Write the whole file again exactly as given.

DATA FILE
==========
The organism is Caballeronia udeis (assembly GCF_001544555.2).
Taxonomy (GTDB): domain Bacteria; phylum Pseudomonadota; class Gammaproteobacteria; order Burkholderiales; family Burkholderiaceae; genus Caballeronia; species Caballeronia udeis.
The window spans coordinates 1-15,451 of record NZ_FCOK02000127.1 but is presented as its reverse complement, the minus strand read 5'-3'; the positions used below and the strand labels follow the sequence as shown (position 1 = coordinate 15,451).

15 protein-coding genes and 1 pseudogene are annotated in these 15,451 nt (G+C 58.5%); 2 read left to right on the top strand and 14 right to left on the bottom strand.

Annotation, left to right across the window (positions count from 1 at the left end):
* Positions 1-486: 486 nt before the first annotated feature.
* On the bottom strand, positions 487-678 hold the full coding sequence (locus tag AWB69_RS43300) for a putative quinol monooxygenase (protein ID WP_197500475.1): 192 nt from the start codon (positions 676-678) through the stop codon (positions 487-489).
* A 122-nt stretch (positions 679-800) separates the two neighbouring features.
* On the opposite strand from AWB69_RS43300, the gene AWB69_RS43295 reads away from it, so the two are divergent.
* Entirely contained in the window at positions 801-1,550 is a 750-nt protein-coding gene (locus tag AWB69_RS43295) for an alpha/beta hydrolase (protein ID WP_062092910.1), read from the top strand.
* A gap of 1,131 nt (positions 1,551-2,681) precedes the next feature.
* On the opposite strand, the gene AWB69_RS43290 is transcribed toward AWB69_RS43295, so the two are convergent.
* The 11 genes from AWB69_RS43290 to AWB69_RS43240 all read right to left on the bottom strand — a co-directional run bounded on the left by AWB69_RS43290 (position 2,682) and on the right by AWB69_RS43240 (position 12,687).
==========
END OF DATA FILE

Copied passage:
The organism is Caballeronia udeis (assembly GCF_001544555.2).
Taxonomy (GTDB): domain Bacteria; phylum Pseudomonadota; class Gammaproteobacteria; order Burkholderiales; family Burkholderiaceae; genus Caballeronia; species Caballeronia udeis.
The window spans coordinates 1-15,451 of record NZ_FCOK02000127.1 but is presented as its reverse complement, the minus strand read 5'-3'; the positions used below and the strand labels follow the sequence as shown (position 1 = coordinate 15,451).

15 protein-coding genes and 1 pseudogene are annotated in these 15,451 nt (G+C 58.5%); 2 read left to right on the top strand and 14 right to left on the bottom strand.

Annotation, left to right across the window (positions count from 1 at the left end):
* Positions 1-486: 486 nt before the first annotated feature.
* On the bottom strand, positions 487-678 hold the full coding sequence (locus tag AWB69_RS43300) for a putative quinol monooxygenase (protein ID WP_197500475.1): 192 nt from the start codon (positions 676-678) through the stop codon (positions 487-489).
* A 122-nt stretch (positions 679-800) separates the two neighbouring features.
* On the opposite strand from AWB69_RS43300, the gene AWB69_RS43295 reads away from it, so the two are divergent.
* Entirely contained in the window at positions 801-1,550 is a 750-nt protein-coding gene (locus tag AWB69_RS43295) for an alpha/beta hydrolase (protein ID WP_062092910.1), read from the top strand.
* A gap of 1,131 nt (positions 1,551-2,681) precedes the next feature.
* On the opposite strand, the gene AWB69_RS43290 is transcribed toward AWB69_RS43295, so the two are convergent.
* The 11 genes from AWB69_RS43290 to AWB69_RS43240 all read right to left on the bottom strand — a co-directional run bounded on the left by AWB69_RS43290 (position 2,682) and on the right by AWB69_RS43240 (position 12,687).